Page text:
Half the fun of raising peanut plants (Arachis hypogaea) is watching them grow and change rapidly. This South American native starts life as a perfectly unremarkable seed. The tiny plant that emerges from the soil looks like a little pea or bean plant, soon reaching its mature height of a foot or two (31-61 cm.), depending upon variety.
The sturdy little plant then marches to its own drum. Yellow flowers appear and wither, producing surprising flower stalks, or pegs. These cool little structures lengthen on the stem, growing downward. Upon arrival, the peg pushes the flower's ovary (pistil) an inch or two (2.5-5 cm.) deep into the soil. There the ovary ripens, growing into the pod with the peanuts (seeds) inside.
In order to achieve this feat, though, certain peanut water requirements must be met. So how much water does a peanut plant need and when? Read on to learn more.
When to Water a Peanut Plant
Water your peanut plant when the soil appears to start drying out. You may need to water up to two to four times weekly, depending upon your local weather conditions and rainfall amounts.
Consider other garden vegetable plants in answer to the question, “how much water does a peanut plant need?” Peanut water requirements are similar to those of most common garden varieties. These plants typically need about one inch (2.5 cm.) of water, including rainfall and watering on your part, each week during their particular growing season.
Watering peanut plants is typically hit-or-miss during much of the growing season. However, growth, flowering, and peanut pod development all depend upon abundant moisture. Too dry growing conditions during these critical periods will decrease the size of your harvest significantly and jeopardize your plant's health.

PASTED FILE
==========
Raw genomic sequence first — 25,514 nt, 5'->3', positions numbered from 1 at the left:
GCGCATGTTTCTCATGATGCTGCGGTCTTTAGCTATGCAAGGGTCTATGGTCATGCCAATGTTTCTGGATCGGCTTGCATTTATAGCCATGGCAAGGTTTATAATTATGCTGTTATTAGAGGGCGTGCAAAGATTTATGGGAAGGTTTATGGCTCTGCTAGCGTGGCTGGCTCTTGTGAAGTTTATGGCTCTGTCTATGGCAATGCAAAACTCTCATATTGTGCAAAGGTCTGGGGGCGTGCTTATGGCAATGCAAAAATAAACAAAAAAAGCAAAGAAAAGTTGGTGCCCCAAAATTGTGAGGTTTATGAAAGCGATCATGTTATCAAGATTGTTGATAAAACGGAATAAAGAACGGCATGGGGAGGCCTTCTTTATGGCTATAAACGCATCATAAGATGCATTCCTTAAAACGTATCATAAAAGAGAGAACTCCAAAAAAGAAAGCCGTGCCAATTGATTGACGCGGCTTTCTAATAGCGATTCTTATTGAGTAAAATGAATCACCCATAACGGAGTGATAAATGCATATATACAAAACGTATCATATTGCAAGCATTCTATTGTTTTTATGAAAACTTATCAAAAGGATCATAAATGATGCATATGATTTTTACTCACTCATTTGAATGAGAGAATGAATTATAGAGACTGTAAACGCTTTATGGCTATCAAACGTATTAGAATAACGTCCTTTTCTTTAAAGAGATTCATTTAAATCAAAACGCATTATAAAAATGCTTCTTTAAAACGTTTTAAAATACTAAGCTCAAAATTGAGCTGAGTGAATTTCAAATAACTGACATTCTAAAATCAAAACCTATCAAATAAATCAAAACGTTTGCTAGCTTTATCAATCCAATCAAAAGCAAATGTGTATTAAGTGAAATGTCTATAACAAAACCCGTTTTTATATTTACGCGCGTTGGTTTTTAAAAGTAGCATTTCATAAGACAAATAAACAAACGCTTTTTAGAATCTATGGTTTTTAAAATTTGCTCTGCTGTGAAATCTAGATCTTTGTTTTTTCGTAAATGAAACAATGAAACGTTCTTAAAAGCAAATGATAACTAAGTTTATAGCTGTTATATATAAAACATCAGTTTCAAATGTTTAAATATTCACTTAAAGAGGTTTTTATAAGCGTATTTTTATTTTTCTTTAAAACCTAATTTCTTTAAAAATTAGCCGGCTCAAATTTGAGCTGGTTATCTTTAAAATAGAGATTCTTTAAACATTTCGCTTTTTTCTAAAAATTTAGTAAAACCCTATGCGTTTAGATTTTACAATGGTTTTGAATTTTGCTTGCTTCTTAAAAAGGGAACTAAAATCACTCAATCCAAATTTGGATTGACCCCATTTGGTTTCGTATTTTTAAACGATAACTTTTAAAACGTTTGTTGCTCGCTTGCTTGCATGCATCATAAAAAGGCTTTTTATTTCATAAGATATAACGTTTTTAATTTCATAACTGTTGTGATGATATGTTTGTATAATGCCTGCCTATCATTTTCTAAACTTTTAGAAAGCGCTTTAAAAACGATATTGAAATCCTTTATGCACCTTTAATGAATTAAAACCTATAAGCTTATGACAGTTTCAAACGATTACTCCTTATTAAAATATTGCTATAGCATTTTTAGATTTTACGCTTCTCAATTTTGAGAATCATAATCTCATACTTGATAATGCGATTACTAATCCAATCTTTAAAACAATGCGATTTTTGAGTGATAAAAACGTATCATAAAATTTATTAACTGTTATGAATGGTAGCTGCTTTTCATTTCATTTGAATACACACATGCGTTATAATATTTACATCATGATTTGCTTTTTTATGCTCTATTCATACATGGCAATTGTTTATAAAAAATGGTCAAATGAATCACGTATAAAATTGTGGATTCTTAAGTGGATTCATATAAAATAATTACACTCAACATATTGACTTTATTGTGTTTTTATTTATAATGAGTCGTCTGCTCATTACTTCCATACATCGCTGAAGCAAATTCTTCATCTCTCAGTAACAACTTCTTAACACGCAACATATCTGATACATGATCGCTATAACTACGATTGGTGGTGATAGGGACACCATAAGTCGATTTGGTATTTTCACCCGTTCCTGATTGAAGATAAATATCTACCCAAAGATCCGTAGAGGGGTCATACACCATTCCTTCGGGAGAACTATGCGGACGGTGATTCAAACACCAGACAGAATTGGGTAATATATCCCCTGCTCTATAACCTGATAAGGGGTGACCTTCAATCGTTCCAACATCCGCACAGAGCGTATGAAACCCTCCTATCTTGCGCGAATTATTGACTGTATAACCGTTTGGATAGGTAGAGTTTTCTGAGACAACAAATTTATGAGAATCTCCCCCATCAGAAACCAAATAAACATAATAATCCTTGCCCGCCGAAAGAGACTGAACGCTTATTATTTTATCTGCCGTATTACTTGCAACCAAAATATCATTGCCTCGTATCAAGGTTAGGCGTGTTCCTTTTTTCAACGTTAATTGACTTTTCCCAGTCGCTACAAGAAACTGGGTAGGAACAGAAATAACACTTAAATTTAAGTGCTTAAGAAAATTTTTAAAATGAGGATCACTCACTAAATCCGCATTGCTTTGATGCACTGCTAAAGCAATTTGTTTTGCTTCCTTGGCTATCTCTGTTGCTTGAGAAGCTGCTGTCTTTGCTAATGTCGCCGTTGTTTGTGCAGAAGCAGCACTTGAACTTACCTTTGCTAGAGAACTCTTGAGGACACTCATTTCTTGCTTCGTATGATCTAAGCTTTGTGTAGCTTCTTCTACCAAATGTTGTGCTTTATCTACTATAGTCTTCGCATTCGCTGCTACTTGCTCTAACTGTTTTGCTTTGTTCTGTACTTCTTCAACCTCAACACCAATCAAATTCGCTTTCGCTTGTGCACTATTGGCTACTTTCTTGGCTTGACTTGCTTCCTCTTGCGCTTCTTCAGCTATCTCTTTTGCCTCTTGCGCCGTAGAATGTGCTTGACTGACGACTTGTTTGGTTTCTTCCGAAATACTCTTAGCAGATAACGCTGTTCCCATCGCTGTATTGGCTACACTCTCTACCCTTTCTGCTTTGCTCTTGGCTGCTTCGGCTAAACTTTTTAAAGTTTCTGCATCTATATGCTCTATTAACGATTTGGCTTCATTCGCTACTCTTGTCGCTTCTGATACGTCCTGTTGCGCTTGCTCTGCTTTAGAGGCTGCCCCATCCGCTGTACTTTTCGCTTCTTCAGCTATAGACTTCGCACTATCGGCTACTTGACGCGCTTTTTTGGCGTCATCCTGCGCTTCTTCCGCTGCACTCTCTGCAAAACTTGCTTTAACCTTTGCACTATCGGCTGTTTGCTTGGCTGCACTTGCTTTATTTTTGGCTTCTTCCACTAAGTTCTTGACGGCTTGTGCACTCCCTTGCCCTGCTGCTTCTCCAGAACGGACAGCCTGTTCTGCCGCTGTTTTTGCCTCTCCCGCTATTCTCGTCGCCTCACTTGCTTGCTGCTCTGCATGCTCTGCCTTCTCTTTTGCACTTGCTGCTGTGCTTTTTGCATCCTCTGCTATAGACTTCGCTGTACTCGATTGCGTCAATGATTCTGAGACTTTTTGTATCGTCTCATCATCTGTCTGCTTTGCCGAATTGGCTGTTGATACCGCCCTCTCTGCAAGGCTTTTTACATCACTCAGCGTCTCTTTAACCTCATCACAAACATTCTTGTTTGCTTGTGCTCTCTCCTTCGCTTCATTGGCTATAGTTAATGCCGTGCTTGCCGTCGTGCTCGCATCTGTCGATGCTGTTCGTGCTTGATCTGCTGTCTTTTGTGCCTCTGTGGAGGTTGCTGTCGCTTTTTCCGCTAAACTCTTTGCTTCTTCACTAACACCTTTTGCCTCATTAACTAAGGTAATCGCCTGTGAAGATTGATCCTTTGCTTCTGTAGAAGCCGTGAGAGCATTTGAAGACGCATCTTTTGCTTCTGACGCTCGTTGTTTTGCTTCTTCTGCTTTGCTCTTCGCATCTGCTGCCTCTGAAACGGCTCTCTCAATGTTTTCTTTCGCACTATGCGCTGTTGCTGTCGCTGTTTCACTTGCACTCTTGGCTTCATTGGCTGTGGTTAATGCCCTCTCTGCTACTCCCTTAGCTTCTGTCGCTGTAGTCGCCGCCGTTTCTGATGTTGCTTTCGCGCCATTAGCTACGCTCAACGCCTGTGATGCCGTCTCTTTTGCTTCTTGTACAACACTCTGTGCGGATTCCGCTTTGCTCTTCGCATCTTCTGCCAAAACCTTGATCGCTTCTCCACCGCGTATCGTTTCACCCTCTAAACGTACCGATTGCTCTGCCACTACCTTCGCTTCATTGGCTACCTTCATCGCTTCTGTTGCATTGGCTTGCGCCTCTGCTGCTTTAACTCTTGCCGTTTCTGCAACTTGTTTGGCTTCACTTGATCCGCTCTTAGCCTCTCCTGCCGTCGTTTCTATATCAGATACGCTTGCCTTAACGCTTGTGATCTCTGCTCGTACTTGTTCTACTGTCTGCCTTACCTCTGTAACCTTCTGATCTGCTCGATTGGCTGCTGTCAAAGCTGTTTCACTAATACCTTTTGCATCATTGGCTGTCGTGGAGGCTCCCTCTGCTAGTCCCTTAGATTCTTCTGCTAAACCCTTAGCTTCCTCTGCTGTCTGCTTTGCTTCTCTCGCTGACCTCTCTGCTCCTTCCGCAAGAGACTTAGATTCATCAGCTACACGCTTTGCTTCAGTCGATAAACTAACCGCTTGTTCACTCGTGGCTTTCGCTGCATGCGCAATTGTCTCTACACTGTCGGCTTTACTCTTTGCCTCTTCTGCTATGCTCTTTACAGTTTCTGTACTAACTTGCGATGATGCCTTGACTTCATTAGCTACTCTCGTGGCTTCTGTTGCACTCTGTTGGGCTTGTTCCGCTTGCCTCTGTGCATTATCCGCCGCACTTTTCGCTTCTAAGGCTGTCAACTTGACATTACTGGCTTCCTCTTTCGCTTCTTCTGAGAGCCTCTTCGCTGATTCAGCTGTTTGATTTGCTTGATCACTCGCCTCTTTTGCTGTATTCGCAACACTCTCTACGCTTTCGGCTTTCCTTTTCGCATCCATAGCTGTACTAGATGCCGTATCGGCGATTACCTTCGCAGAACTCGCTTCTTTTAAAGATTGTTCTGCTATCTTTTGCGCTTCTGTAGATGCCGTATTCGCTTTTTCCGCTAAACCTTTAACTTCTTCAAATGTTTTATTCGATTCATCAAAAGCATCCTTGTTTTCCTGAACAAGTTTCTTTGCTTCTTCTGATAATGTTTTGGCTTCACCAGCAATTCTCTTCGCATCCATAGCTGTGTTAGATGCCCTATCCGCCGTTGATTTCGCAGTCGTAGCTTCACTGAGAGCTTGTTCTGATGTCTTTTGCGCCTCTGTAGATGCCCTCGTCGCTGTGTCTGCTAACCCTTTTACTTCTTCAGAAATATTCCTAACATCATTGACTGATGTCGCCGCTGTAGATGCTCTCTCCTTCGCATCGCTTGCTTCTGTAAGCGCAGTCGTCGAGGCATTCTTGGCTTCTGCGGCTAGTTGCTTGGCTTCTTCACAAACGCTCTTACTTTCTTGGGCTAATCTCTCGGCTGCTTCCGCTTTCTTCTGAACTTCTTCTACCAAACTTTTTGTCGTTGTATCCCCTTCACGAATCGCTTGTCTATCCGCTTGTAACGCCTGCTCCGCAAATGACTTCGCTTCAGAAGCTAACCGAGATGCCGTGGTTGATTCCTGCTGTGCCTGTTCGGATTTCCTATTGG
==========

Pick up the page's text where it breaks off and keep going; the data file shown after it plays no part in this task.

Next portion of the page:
Peanut plants need plenty of water from the time they begin to bloom until the pegs have all completely burrowed into the soil. Look for your first flowers to appear somewhere between 25 and 40 days after planting. From blooming until harvest, take care to not let your peanut plant dry out.
When the plant's leaves begin turning yellow in the fall, it's time to stop watering completely. Leaf yellowing is the signal that all your hard work will soon pay off. Your peanut harvest is now 10 to 14 days away.
Watering Peanut Plants
The home gardener's best friend is a plastic perforated “soaker” hose. The advantages of “drip” irrigation include placing water at the base of your plants where it's needed – not out in the middle of the yard. Drip irrigation cuts water usage by at least half, allows you to water large gardening areas at the same time, and lends itself perfectly to peanut plant watering.
You'll also love being able to walk away from the irrigation task to perform other duties simultaneously. Maybe the most beneficial to your peanut plant itself, drip irrigation keeps the water at the root zone and not on the leaves. Wet foliage enables mildew invasions.
Beautiful in its simplicity, the soaker hose is a snap to use for peanut irrigation – just place it alongside your plants with the holes pointing upward. Turn on the water source and adjust so that the holes deliver a slow trickle of water to your plants with the soil absorbing the water completely. You may turn it up slightly and check several times as long as the water is not running off. Check often and turn off the water source when runoff begins to occur.
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